New settlement discovered dating back 11,000 years

New site to reveal information about nomadic life

ANKARA - Turkish Daily News Wednesday, August 30, 2006

New settlement discovered in Konya dating back 11,000 years.

An excavation team led by British archeologist Douglas Baird has found a settlement occupied by a nomadic tribe 11,000 years ago in the Karatay district of Konya.

The occupants of Boncuklu Höyük, or literally the “Beaded Mound,” are thought to be ancestors of the people of Çatalhöyük, a very large Neolithic and Chalcolithic settlement in southern Anatolia. The deepest layers of the mound are thought to date from around 7,500 BC. (To give a timescale, remember that Stonehenge, a Neolithic and Bronze Age megalithic monument located near Amesbury in the English county of Wiltshire, about 8 miles north of Salisbury, was erected between 2500 BC and 2000 BC although the surrounding circular earth bank and ditch, which constitute the earliest phase of the monument, have been dated to about 3100 BC.)

An Expedition into the Origins of Civilization: Çatalhöyük

Çatalhöyük was a very large Neolithic and Chalcolithic settlement in southern Anatolia, dating from around 7500 BCE for the lowest layers. It is perhaps the largest and most sophisticated Neolithic site yet uncovered.

Cappadocia

In ancient geography, Cappadocia was an extensive inland district of Asia Minor (modern Turkey). In the time of Herodotus the Cappadocians occupied the whole region from Mount Taurus to the Euxine (Black Sea).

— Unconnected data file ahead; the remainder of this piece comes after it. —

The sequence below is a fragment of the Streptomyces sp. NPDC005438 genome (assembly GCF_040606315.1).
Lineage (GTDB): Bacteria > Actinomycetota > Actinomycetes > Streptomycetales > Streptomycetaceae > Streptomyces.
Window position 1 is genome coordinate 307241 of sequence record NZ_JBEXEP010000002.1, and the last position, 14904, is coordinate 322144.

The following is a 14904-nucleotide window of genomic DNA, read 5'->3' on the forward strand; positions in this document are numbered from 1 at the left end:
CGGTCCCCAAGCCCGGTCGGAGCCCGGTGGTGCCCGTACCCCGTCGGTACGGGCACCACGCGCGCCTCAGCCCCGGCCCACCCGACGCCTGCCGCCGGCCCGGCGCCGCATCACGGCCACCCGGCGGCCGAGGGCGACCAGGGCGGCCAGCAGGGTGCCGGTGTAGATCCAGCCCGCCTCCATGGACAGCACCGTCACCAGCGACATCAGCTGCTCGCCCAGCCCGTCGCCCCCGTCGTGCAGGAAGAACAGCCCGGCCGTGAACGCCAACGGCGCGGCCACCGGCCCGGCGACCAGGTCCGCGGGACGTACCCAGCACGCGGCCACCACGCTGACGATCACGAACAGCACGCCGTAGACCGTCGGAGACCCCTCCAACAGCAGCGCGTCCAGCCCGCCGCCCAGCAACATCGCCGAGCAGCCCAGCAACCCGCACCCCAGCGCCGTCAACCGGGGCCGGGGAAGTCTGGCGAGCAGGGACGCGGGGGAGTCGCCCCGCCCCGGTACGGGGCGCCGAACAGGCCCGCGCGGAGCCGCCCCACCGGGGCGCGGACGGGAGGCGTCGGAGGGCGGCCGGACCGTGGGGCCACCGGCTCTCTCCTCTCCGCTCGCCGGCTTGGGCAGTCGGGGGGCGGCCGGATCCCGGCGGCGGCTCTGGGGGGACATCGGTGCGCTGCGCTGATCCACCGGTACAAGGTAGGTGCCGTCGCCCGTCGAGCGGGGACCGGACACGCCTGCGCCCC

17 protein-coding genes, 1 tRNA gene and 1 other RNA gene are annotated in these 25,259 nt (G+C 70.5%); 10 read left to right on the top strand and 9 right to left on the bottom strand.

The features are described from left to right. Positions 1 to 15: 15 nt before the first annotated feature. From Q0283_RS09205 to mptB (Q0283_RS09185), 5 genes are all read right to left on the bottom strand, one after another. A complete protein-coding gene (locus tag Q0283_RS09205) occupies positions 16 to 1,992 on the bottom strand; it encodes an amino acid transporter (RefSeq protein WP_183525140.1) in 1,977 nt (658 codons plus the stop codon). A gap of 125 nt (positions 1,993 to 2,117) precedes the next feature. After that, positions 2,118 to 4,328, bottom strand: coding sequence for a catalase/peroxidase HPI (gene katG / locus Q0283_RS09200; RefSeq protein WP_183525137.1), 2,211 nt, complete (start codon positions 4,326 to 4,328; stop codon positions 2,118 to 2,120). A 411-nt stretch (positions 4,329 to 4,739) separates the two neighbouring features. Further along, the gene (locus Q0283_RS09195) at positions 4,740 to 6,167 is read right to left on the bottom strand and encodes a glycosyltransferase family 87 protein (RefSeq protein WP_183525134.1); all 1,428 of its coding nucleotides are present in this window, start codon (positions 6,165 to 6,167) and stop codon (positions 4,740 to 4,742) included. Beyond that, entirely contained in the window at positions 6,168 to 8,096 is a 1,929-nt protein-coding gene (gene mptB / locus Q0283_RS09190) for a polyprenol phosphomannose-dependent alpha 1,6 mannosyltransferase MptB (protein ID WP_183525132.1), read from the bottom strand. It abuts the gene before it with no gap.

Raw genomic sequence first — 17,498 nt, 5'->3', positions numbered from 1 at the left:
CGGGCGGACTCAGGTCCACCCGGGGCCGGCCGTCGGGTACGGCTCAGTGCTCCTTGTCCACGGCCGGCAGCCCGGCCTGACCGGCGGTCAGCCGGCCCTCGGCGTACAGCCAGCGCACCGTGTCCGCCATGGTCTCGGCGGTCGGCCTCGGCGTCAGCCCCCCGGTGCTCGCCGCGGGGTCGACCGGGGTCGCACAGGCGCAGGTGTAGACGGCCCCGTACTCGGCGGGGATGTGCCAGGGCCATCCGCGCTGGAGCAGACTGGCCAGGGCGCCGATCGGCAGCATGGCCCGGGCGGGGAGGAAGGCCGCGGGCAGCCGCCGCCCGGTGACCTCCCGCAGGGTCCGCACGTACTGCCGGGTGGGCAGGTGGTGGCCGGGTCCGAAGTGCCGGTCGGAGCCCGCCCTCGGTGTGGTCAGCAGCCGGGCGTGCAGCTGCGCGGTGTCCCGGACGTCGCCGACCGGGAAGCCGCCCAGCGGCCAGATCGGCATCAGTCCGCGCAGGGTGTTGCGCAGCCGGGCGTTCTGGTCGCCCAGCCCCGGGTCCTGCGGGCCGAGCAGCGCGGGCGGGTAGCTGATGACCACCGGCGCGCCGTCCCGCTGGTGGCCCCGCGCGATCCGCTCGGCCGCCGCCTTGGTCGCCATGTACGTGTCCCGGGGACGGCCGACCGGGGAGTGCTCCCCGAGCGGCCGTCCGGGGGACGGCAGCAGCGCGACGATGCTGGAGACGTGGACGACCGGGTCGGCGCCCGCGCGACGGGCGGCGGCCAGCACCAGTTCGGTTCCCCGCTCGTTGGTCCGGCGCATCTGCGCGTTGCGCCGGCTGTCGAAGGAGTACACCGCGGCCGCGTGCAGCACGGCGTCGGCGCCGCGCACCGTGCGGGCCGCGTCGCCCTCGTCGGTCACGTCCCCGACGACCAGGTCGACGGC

Following the footprints of Paul of Tarsus

Ancient Roman Way unearthed at the Tarsus civic center.

Paul of Tarsus, also known as Saul, Paulus, and Saint Paul the Apostle (AD 3–14 — 62–69), is widely considered to be central to the early development and spread of Christianity, particularly westward from Jerusalem. Many Christians view him as an important interpreter of the teachings of Jesus.

Hattusa

Hattusa (also known as Hattusas, Hattusha or Khattushash) was the capital of the Hittite Empire. It was located near the modern-day village formerly known as Boğazköy, now named Boğazkale (40°01′N 34°36′E), a district center in Çorum province, Turkey, and was set in a loop of the Kızılırmak river (Marashantiya in Hittite sources and Halys in Antiquity) in central Anatolia, about 145 km (90 miles) north-east of Ankara.

Hittites in the Bible

Photo: Cybele, Hittite mother goddess at Anatolian Civilizations Museum at Ankara.

The Hittites and Children of Heth are the second of the eleven Canaanite nations in the Hebrew Bible. They are purportedly descended from one Heth, a son of Canaan, son of Ham, and they are mentioned in Genesis as having sold land to Abraham.

History of the Hittites

Hittites is the conventional English-language term for an ancient people who spoke an Indo-European language and established a kingdom centered in Hattusa in north-central Anatolia from the 18th century BC. In the 14th century BC, the Hittite Empire was at its height, encompassing central Anatolia, north-western Syria as far as Ugarit, and upper Mesopotamia. After 1180 BC, amid general turmoil in the Levant associated with the sudden arrival of the Sea Peoples, the empire disintegrated into several independent "Neo-Hittite" city-states, some of which survived until as late as the 8th century BC. The history of the Hittite civilization is known mostly from cuneiform texts found in the area of their empire, and from diplomatic and commercial correspondence found in various archives in Egypt and the Middle East.